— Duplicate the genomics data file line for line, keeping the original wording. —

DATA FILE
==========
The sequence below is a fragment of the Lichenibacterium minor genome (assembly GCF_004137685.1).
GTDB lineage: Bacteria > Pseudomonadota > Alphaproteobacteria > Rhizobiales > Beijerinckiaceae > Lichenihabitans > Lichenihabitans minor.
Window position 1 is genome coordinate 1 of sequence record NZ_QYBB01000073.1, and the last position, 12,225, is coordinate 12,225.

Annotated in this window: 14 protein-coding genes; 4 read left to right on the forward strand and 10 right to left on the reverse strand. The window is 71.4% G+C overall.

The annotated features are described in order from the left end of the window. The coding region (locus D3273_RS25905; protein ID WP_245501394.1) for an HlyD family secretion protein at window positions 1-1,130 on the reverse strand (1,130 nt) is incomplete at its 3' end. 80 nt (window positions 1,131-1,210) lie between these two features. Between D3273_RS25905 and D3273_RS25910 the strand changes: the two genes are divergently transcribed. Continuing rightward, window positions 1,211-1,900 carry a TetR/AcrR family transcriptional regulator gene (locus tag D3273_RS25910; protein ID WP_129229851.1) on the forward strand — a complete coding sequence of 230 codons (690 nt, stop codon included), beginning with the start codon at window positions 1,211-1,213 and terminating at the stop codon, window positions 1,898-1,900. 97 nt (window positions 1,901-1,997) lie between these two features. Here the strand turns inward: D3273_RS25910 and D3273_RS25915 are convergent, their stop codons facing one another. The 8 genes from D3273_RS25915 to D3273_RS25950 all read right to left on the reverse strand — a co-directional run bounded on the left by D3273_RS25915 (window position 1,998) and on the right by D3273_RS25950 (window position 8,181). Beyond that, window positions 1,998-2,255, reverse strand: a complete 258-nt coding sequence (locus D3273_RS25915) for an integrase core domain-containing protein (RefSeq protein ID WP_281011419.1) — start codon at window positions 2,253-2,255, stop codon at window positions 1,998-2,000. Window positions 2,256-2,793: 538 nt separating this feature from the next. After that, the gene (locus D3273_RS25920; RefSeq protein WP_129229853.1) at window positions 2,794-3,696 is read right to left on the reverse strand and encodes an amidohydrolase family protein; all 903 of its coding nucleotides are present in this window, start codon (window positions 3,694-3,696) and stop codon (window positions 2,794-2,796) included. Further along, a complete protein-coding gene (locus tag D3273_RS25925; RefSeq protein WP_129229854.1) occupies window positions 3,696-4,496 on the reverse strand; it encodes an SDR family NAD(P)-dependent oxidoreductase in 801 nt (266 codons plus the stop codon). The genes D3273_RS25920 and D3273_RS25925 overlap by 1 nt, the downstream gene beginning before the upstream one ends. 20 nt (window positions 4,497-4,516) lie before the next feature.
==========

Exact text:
The sequence below is a fragment of the Lichenibacterium minor genome (assembly GCF_004137685.1).
GTDB lineage: Bacteria > Pseudomonadota > Alphaproteobacteria > Rhizobiales > Beijerinckiaceae > Lichenihabitans > Lichenihabitans minor.
Window position 1 is genome coordinate 1 of sequence record NZ_QYBB01000073.1, and the last position, 12,225, is coordinate 12,225.

Annotated in this window: 14 protein-coding genes; 4 read left to right on the forward strand and 10 right to left on the reverse strand. The window is 71.4% G+C overall.

The annotated features are described in order from the left end of the window. The coding region (locus D3273_RS25905; protein ID WP_245501394.1) for an HlyD family secretion protein at window positions 1-1,130 on the reverse strand (1,130 nt) is incomplete at its 3' end. 80 nt (window positions 1,131-1,210) lie between these two features. Between D3273_RS25905 and D3273_RS25910 the strand changes: the two genes are divergently transcribed. Continuing rightward, window positions 1,211-1,900 carry a TetR/AcrR family transcriptional regulator gene (locus tag D3273_RS25910; protein ID WP_129229851.1) on the forward strand — a complete coding sequence of 230 codons (690 nt, stop codon included), beginning with the start codon at window positions 1,211-1,213 and terminating at the stop codon, window positions 1,898-1,900. 97 nt (window positions 1,901-1,997) lie between these two features. Here the strand turns inward: D3273_RS25910 and D3273_RS25915 are convergent, their stop codons facing one another. The 8 genes from D3273_RS25915 to D3273_RS25950 all read right to left on the reverse strand — a co-directional run bounded on the left by D3273_RS25915 (window position 1,998) and on the right by D3273_RS25950 (window position 8,181). Beyond that, window positions 1,998-2,255, reverse strand: a complete 258-nt coding sequence (locus D3273_RS25915) for an integrase core domain-containing protein (RefSeq protein ID WP_281011419.1) — start codon at window positions 2,253-2,255, stop codon at window positions 1,998-2,000. Window positions 2,256-2,793: 538 nt separating this feature from the next. After that, the gene (locus D3273_RS25920; RefSeq protein WP_129229853.1) at window positions 2,794-3,696 is read right to left on the reverse strand and encodes an amidohydrolase family protein; all 903 of its coding nucleotides are present in this window, start codon (window positions 3,694-3,696) and stop codon (window positions 2,794-2,796) included. Further along, a complete protein-coding gene (locus tag D3273_RS25925; RefSeq protein WP_129229854.1) occupies window positions 3,696-4,496 on the reverse strand; it encodes an SDR family NAD(P)-dependent oxidoreductase in 801 nt (266 codons plus the stop codon). The genes D3273_RS25920 and D3273_RS25925 overlap by 1 nt, the downstream gene beginning before the upstream one ends. 20 nt (window positions 4,497-4,516) lie before the next feature.